The news caps off a strong series of wins for Oracle with the integrated Exadata and Exalogic platforms in Australia over the past series of years.

    Earlier this month, for example, Oracle announced that giant retailer Coles had deployed the company’s Exadata Database Machine and Enterprise Manager 12c running on Oracle Linux to enable what the vendor described as ‘critical trend reporting” during retail seasonal spikes. The Commonwealth Bank of Australia is also known to be using Exadata.

    In late November, for example, Oracle revealed that it signed a wide-ranging $63 million contract with the Federal Department of Defence earlier this year that will see the US technology giant supply virtually all of its major product lines, ranging from its popular PeopleSoft, Database and Fusion products to its Exadata hardware and even its Exalogic Elastic Cloud technology.

    Virgin Mobile Australia has also recently commented on how happy it is with its Oracle Exadata machines, and in May last year Oracle revealed its involvement in a series of new Australian technology rollout projects, with all of the initiatives using multiple pieces of the US software giant’s complex software stack and some additionally using some of the hardware products which it has been pushing following its integration of Sun Microsystems. Some of the names revealed at that point were home improvement retailer Masters, as well as Surat Basin Homes and Australian Hearing.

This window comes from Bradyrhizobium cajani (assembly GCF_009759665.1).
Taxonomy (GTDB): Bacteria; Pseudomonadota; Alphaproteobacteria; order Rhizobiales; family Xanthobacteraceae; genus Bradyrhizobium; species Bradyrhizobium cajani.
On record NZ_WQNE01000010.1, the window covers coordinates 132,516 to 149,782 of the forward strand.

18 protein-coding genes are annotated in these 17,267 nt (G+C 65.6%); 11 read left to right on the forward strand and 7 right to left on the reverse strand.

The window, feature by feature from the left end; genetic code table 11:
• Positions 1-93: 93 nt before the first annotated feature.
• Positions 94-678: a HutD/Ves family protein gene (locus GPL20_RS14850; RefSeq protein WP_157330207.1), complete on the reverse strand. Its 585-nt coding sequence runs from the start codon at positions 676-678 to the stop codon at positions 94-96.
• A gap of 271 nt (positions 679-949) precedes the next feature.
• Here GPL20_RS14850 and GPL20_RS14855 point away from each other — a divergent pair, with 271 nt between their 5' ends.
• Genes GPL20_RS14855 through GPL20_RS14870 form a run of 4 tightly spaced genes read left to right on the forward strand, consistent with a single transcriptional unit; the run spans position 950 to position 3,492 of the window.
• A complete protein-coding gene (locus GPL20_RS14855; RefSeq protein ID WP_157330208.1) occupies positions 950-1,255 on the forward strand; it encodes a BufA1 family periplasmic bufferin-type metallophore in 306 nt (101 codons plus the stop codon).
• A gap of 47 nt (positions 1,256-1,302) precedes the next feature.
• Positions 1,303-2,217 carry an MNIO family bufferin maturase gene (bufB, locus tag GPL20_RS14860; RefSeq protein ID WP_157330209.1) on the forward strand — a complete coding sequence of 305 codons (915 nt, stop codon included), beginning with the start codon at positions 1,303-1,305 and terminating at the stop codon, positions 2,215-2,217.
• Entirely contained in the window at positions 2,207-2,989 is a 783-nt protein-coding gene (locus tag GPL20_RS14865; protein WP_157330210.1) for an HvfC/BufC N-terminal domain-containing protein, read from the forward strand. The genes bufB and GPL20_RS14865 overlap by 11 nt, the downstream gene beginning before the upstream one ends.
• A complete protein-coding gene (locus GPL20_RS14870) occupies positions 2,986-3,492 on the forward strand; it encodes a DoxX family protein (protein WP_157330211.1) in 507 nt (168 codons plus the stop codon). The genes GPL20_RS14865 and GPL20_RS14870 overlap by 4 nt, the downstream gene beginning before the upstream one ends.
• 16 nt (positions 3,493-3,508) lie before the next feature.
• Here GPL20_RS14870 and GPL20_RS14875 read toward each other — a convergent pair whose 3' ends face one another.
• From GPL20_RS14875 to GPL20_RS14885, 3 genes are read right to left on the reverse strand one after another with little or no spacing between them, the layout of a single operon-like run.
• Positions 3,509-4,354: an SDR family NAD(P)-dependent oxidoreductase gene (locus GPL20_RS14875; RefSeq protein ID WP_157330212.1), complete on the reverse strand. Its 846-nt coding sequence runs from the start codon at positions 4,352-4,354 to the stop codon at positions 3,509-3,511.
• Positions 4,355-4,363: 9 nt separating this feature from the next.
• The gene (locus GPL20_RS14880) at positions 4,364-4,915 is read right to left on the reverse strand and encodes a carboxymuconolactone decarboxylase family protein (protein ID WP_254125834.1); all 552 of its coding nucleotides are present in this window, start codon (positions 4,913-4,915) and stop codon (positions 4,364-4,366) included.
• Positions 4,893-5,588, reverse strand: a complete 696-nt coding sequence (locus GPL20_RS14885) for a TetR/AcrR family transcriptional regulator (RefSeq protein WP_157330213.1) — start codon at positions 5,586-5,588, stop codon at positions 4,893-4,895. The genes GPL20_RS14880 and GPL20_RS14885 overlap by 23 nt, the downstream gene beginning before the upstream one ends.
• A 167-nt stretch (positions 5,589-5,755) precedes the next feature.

Westpac itself is known to run a heterogenuous IT infrastructure environment including technology from a number of vendors, as is extremely common in an organisation of its size and complexity. For example, in late 2010 the bank revealed that it had deployed its own private cloud computing facility within its operations, working closely with the VMWare, Cisco and EMC cloud consortium to do so.

    opinion/analysis
    Well, I have to say Oracle’s Exadata series (and the companion lines) have certainly proven themselves over the years. I remember back in 2008 when they were first announced, there was a great deal of criticism and flak out there about whether Oracle would be able to successfully integrate hardware and software into a single platform. This was also before the Sun Microsystems acquisition, and Oracle didn’t have a strong history in hardware at that point.

    However, since that time Oracle has slowly but surely eked out a niche for the machines in the Australian market. Typically they’re bought by large organisations such as the banks and other large companies for pinch-hit deployments where a large amount of processing performance is needed in predominantly Oracle environments. They’re not general purpose machines. But where they are put in, they tend to do a good job, according to what I’ve heard.

    This article published by Computerworld US in April last year does a good job of showing what users tend to think about Exadata. This paragraph really says it all:

    “Users at the Collaborate conference in Las Vegas who have worked closely with Exadata said this week that it lives up to Oracle’s claims of stunning performance over traditional database setups, but the systems’ high price tags, as well as the array of skills needed to use them effectively, call for careful planning and consideration on the part of customers.”